screen for most of what I do on a computer; my smartphone
only for when I am
on the go.
I am composing this article on a desktop with full keyboard and big
monitor, and I would never consider doing it on a smartphone.
certainly knew that cellular technology was being worked on. The
cellular mobile architecture was invented at Bell Labs, and I regularly
took coffee break with the head of the Mobile Systems Studies
department. But we didn't believe the hardware would be small nor light
enough for our concept of the 1990s terminal. We were right for 1990,
but by 1999 the equipment had gotten much smaller.
model, we can carry our "business phone" (a multi-media
terminal/tablet) in our briefcase. Ideally, instead of
We should be able to "carry" all the papers we would have in the brief
case as electronic documents, either in the terminal or archived in a
place the terminal can access.
If we were in the office, or in any
commercial building, we have full wideband capability. Just as
commercial space today has WiFi, we assumed that all commercial space
would have our short-range capability.
We did not expect the home to have the same telecom
infrastructure as businesses. Much less likely to have a wireless hot
spot, and even less likely to have wideband digital access to the
telecom network. That reduces the performance
but not necessarily the
. By plugging the terminal into an ordinary
line, you can have voice communication and, through the built-in modem,
digital communications as well. So non-voice content can still transfer
digitally encoded, just slowly.
Part of our study involved an
exploration of the "name space" -- that is, the way a
telecommunications endpoint is named. For instance, in the telephone
system, we are very familiar with a namespace of telephone numbers.
Every instrument has a unique number by which it can be distinguished.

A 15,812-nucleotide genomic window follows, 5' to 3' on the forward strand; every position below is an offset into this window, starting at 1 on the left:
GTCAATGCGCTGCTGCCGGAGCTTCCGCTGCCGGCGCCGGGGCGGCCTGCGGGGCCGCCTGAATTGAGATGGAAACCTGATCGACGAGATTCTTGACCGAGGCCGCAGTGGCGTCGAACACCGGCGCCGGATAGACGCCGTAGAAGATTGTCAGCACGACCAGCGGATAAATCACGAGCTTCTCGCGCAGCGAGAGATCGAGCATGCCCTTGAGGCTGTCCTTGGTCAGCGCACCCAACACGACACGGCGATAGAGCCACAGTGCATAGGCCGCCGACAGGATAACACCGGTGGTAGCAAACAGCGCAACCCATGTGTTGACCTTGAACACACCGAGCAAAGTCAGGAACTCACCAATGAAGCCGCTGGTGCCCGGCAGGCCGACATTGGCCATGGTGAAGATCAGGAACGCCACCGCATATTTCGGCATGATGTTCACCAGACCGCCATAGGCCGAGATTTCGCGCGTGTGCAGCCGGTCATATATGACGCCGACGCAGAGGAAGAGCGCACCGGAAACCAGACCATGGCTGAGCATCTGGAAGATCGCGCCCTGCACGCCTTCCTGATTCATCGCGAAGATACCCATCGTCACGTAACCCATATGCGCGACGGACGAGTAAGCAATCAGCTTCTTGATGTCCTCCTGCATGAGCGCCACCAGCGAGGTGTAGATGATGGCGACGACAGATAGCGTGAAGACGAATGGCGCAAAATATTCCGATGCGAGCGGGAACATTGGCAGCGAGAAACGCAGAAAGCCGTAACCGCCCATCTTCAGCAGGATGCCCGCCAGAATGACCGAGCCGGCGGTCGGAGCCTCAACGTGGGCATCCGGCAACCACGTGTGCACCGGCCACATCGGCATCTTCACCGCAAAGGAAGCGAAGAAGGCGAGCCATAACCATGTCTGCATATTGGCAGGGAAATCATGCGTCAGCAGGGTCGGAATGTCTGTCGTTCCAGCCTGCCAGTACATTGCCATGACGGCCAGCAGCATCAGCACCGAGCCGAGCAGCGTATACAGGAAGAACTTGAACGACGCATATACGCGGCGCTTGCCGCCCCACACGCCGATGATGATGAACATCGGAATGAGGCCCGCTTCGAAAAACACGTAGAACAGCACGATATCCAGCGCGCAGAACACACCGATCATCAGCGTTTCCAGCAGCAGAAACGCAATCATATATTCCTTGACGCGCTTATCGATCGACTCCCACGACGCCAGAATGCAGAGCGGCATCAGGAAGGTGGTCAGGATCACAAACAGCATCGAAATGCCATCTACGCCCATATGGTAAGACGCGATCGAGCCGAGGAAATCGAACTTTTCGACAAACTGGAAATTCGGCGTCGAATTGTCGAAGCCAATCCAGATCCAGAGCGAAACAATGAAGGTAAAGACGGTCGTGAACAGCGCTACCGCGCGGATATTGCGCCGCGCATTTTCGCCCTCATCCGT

One of the advances of cellular service was that the number is not only
distinguished, but tracked as it "roams". To maximize the value of the
services, you should be reachable wherever you are, at least
if your instrument was connected to the network. Between roaming
and a database mapping telephone numbers to people -- and even other
namespaces, like email addresses, to people -- it would be possible to
locate all the telecommunications devices belonging to you, and alert
you on all of them.
Summing up what we envisioned for the future, you can be reached for
any kind of
communications at your workplace, any workplace in general, and
(perhaps with some loss of performance) at home. In fact, we could
reasonably expect any substantial public or business site to be set up
so you could be reached: an office building where you were a visitor, a
mall, a restaurant, a sports stadium, a gym, etc. We did
route (mobile) access for the reasons presented. But except while on
the road, you could reach or be reached for any purpose and by any
This is good. Right?
The "aha" moment
I think it was Bob Rosin who uttered the phrase that described this
ubiquitous situation most dramatically. "I am my phone!" If
my business telecom terminal is always with me,
then I am always accessible for business purposes.
may sound dismayingly normal today. Let me assure you it was not normal